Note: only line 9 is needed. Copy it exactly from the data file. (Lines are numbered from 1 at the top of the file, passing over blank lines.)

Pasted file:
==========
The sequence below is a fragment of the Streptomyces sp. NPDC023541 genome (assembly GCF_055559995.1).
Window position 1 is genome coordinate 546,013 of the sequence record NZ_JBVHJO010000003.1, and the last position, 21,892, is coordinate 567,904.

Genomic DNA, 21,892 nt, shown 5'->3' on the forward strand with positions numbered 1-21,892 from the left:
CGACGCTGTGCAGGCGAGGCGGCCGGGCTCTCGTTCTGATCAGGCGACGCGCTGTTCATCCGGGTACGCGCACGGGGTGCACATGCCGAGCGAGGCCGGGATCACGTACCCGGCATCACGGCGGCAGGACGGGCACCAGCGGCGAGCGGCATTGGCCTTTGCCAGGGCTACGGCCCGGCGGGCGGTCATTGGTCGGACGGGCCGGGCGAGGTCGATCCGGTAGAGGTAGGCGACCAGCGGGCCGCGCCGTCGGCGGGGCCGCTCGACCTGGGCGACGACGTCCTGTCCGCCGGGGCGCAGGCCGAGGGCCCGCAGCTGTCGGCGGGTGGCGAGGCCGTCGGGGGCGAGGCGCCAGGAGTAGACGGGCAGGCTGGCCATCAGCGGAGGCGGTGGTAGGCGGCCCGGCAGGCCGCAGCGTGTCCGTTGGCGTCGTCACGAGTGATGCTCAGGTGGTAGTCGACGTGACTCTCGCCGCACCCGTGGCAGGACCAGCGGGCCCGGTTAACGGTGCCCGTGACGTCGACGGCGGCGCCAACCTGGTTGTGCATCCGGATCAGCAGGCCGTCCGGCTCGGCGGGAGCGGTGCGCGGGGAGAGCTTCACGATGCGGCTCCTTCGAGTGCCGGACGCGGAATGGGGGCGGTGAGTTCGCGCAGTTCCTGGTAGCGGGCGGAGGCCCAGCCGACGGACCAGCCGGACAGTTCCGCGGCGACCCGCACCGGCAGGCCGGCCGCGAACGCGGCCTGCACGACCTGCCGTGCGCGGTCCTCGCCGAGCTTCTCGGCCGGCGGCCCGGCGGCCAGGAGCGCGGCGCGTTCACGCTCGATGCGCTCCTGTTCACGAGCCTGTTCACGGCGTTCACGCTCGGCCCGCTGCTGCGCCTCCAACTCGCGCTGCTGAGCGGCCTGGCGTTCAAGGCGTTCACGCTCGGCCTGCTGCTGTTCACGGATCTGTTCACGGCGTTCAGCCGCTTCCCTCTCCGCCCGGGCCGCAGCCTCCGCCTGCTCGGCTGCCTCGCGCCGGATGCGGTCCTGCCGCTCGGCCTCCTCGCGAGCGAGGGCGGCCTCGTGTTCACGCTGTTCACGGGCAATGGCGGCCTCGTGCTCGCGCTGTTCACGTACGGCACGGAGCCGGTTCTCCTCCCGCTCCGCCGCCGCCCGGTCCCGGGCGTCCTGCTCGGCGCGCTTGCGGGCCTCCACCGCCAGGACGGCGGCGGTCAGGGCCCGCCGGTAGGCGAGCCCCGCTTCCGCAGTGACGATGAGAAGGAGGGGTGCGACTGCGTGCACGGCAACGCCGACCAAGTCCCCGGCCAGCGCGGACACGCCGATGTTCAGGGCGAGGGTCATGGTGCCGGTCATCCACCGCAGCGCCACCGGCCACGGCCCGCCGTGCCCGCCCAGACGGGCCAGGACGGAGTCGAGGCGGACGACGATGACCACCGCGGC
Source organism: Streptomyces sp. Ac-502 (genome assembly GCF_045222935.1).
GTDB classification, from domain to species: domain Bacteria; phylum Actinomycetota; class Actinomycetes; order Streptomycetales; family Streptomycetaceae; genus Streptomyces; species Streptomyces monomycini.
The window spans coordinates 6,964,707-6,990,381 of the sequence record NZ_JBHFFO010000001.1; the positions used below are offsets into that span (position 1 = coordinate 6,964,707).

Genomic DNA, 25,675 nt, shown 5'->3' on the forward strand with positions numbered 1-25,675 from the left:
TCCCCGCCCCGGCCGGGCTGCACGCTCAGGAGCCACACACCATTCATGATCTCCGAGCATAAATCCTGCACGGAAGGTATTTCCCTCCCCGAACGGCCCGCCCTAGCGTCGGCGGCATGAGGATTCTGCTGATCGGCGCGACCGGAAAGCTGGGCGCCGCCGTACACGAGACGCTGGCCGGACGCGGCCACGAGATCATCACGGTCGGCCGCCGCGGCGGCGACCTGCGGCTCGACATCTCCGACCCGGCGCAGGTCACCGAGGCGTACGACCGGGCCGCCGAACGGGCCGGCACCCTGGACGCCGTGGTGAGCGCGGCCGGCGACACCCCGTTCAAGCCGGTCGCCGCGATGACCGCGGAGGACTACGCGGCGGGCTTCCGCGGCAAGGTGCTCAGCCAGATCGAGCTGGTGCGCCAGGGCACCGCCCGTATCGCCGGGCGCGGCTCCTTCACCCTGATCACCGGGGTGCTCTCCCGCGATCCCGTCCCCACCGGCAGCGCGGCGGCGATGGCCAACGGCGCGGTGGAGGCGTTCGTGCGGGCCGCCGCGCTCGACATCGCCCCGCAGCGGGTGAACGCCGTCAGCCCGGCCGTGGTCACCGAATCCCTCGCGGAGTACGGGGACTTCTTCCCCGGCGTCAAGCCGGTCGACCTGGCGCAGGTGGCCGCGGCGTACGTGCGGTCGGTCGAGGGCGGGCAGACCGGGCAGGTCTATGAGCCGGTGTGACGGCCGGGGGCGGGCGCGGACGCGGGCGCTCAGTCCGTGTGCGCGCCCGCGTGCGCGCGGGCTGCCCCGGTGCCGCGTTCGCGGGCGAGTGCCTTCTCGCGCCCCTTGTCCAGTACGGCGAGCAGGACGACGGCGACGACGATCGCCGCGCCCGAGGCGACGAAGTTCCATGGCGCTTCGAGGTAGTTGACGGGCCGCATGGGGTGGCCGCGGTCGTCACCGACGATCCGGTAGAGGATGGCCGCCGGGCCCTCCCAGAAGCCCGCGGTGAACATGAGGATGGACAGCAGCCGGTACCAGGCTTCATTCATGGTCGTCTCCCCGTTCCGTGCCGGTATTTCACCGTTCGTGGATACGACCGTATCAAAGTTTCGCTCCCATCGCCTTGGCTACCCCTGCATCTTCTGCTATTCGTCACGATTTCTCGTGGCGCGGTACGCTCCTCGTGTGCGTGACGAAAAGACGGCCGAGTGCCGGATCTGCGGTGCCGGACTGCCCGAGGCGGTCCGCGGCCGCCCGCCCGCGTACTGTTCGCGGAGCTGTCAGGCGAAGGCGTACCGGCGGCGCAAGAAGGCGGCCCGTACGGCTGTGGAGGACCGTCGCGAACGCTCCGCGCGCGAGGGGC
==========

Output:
TCCCCGCCCCGGCCGGGCTGCACGCTCAGGAGCCACACACCATTCATGATCTCCGAGCATAAATCCTGCACGGAAGGTATTTCCCTCCCCGAACGGCCCGCCCTAGCGTCGGCGGCATGAGGATTCTGCTGATCGGCGCGACCGGAAAGCTGGGCGCCGCCGTACACGAGACGCTGGCCGGACGCGGCCACGAGATCATCACGGTCGGCCGCCGCGGCGGCGACCTGCGGCTCGACATCTCCGACCCGGCGCAGGTCACCGAGGCGTACGACCGGGCCGCCGAACGGGCCGGCACCCTGGACGCCGTGGTGAGCGCGGCCGGCGACACCCCGTTCAAGCCGGTCGCCGCGATGACCGCGGAGGACTACGCGGCGGGCTTCCGCGGCAAGGTGCTCAGCCAGATCGAGCTGGTGCGCCAGGGCACCGCCCGTATCGCCGGGCGCGGCTCCTTCACCCTGATCACCGGGGTGCTCTCCCGCGATCCCGTCCCCACCGGCAGCGCGGCGGCGATGGCCAACGGCGCGGTGGAGGCGTTCGTGCGGGCCGCCGCGCTCGACATCGCCCCGCAGCGGGTGAACGCCGTCAGCCCGGCCGTGGTCACCGAATCCCTCGCGGAGTACGGGGACTTCTTCCCCGGCGTCAAGCCGGTCGACCTGGCGCAGGTGGCCGCGGCGTACGTGCGGTCGGTCGAGGGCGGGCAGACCGGGCAGGTCTATGAGCCGGTGTGACGGCCGGGGGCGGGCGCGGACGCGGGCGCTCAGTCCGTGTGCGCGCCCGCGTGCGCGCGGGCTGCCCCGGTGCCGCGTTCGCGGGCGAGTGCCTTCTCGCGCCCCTTGTCCAGTACGGCGAGCAGGACGACGGCGACGACGATCGCCGCGCCCGAGGCGACGAAGTTCCATGGCGCTTCGAGGTAGTTGACGGGCCGCATGGGGTGGCCGCGGTCGTCACCGACGATCCGGTAGAGGATGGCCGCCGGGCCCTCCCAGAAGCCCGCGGTGAACATGAGGATGGACAGCAGCCGGTACCAGGCTTCATTCATGGTCGTCTCCCCGTTCCGTGCCGGTATTTCACCGTTCGTGGATACGACCGTATCAAAGTTTCGCTCCCATCGCCTTGGCTACCCCTGCATCTTCTGCTATTCGTCACGATTTCTCGTGGCGCGGTACGCTCCTCGTGTGCGTGACGAAAAGACGGCCGAGTGCCGGATCTGCGGTGCCGGACTGCCCGAGGCGGTCCGCGGCCGCCCGCCCGCGTACTGTTCGCGGAGCTGTCAGGCGAAGGCGTACCGGCGGCGCAAGAAGGCGGCCCGTACGGCTGTGGAGGACCGTCGCGAACGCTCCGCGCGCGAGGGGC